Information management is about the management (in all senses of the word, so including applying principles of management and looking at the challenges to address) of information assets and the principles of turning data into information into knowledge into action and value (an ongoing challenge as few organizations can really extract full value of their information). Outcomes, value, principles of management, information assets: it’s clear that information management is not just about technologies or tools, well on the contrary.
Information management also includes data management and all data-related activities (analysis, master data management or MDM) which you typically won’t find in the job profile of someone who is responsible for Enterprise Content Management. The principles revolve around people, processes and tools/technologies across a variety of activities, from input to governance and architecture to business processes, leading to outcomes. Enterprise Content Management is a subset (and key component) of information management, just like data management and information governance. ECM also focuses on unstructured content.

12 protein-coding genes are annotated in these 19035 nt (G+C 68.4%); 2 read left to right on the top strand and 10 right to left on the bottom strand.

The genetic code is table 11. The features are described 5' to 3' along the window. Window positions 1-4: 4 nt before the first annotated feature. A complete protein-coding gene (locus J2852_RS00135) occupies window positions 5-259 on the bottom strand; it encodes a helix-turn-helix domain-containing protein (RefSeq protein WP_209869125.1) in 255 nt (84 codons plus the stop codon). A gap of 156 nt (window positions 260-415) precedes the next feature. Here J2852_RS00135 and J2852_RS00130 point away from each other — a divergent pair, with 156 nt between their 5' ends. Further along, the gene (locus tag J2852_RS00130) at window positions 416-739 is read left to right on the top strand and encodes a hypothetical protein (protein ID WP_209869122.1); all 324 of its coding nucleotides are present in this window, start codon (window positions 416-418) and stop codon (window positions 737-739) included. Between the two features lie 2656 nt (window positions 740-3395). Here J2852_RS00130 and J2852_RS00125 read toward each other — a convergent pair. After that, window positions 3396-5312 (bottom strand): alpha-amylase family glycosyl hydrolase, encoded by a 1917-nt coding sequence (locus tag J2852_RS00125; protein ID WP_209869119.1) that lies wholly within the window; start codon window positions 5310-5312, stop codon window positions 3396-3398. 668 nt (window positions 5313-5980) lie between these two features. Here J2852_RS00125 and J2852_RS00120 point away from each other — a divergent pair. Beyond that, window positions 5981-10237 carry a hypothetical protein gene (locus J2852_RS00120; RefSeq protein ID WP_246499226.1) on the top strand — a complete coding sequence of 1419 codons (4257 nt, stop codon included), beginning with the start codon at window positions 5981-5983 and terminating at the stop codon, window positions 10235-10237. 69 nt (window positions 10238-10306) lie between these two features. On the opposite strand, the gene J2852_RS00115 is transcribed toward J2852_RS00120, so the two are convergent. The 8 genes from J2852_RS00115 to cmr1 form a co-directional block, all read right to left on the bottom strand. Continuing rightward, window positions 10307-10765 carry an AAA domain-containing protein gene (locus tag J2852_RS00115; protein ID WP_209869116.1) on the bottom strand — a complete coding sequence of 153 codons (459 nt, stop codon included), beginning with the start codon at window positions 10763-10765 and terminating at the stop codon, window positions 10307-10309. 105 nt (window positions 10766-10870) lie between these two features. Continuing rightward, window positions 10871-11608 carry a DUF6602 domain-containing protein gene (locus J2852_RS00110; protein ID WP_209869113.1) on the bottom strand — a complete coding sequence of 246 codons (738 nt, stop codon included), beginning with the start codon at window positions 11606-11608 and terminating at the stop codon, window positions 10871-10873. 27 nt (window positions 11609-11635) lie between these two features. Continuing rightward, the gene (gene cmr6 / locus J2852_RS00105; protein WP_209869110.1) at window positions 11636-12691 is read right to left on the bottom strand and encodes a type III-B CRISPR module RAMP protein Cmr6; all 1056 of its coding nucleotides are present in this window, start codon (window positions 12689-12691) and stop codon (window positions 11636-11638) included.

The management part of information management also brings the information manager closer to business management as it’s a highly strategic function. It’s about realizing benefits and solving challenges. Just compare with how in IT (information technology, again something else) there is a shifting focus on the business equation (with an evolving role of the CIO) and on the strategic and business role of the ‘i’ (information) in IT.
Enterprise Content Management: part of information management
Enterprise Content Management overlaps with the information management definition and practice in the sense that both look at what happens with the data, documents, information and content in areas such as input (capture), governance and retrieval, to name a few (again, ECM is about unstructured content).